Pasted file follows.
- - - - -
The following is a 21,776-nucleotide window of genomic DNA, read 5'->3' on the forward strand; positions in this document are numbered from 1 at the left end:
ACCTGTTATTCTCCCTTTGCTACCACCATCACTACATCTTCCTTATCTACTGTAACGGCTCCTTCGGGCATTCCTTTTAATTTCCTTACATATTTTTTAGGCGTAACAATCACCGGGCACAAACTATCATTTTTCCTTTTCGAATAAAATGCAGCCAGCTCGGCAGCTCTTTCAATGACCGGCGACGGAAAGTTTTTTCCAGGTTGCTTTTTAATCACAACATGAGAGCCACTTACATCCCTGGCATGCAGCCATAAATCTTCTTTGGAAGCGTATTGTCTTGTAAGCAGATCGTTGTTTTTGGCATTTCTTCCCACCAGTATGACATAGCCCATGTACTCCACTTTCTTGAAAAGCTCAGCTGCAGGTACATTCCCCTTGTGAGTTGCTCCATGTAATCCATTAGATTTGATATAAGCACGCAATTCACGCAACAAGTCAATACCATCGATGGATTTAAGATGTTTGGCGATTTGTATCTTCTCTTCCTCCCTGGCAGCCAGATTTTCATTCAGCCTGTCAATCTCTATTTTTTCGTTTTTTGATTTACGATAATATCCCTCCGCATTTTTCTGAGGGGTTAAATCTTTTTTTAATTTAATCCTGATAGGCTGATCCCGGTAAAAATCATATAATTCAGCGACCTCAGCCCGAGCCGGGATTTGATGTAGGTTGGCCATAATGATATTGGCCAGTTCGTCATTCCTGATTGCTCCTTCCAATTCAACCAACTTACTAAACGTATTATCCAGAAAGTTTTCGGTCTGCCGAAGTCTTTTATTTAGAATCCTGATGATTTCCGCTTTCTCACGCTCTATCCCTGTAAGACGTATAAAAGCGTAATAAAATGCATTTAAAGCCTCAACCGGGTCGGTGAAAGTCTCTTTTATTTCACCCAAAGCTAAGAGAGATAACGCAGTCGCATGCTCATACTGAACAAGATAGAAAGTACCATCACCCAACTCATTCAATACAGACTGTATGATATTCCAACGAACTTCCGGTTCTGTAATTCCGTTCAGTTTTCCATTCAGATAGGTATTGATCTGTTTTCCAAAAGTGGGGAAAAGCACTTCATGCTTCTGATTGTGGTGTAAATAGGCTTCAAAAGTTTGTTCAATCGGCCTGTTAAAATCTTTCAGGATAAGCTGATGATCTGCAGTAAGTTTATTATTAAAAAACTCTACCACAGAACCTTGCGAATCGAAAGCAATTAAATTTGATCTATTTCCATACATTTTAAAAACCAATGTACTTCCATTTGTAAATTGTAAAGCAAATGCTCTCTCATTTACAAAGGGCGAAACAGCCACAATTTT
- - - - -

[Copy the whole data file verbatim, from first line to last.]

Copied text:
The following is a 21,776-nucleotide window of genomic DNA, read 5'->3' on the forward strand; positions in this document are numbered from 1 at the left end:
ACCTGTTATTCTCCCTTTGCTACCACCATCACTACATCTTCCTTATCTACTGTAACGGCTCCTTCGGGCATTCCTTTTAATTTCCTTACATATTTTTTAGGCGTAACAATCACCGGGCACAAACTATCATTTTTCCTTTTCGAATAAAATGCAGCCAGCTCGGCAGCTCTTTCAATGACCGGCGACGGAAAGTTTTTTCCAGGTTGCTTTTTAATCACAACATGAGAGCCACTTACATCCCTGGCATGCAGCCATAAATCTTCTTTGGAAGCGTATTGTCTTGTAAGCAGATCGTTGTTTTTGGCATTTCTTCCCACCAGTATGACATAGCCCATGTACTCCACTTTCTTGAAAAGCTCAGCTGCAGGTACATTCCCCTTGTGAGTTGCTCCATGTAATCCATTAGATTTGATATAAGCACGCAATTCACGCAACAAGTCAATACCATCGATGGATTTAAGATGTTTGGCGATTTGTATCTTCTCTTCCTCCCTGGCAGCCAGATTTTCATTCAGCCTGTCAATCTCTATTTTTTCGTTTTTTGATTTACGATAATATCCCTCCGCATTTTTCTGAGGGGTTAAATCTTTTTTTAATTTAATCCTGATAGGCTGATCCCGGTAAAAATCATATAATTCAGCGACCTCAGCCCGAGCCGGGATTTGATGTAGGTTGGCCATAATGATATTGGCCAGTTCGTCATTCCTGATTGCTCCTTCCAATTCAACCAACTTACTAAACGTATTATCCAGAAAGTTTTCGGTCTGCCGAAGTCTTTTATTTAGAATCCTGATGATTTCCGCTTTCTCACGCTCTATCCCTGTAAGACGTATAAAAGCGTAATAAAATGCATTTAAAGCCTCAACCGGGTCGGTGAAAGTCTCTTTTATTTCACCCAAAGCTAAGAGAGATAACGCAGTCGCATGCTCATACTGAACAAGATAGAAAGTACCATCACCCAACTCATTCAATACAGACTGTATGATATTCCAACGAACTTCCGGTTCTGTAATTCCGTTCAGTTTTCCATTCAGATAGGTATTGATCTGTTTTCCAAAAGTGGGGAAAAGCACTTCATGCTTCTGATTGTGGTGTAAATAGGCTTCAAAAGTTTGTTCAATCGGCCTGTTAAAATCTTTCAGGATAAGCTGATGATCTGCAGTAAGTTTATTATTAAAAAACTCTACCACAGAACCTTGCGAATCGAAAGCAATTAAATTTGATCTATTTCCATACATTTTAAAAACCAATGTACTTCCATTTGTAAATTGTAAAGCAAATGCTCTCTCATTTACAAAGGGCGAAACAGCCACAATTTT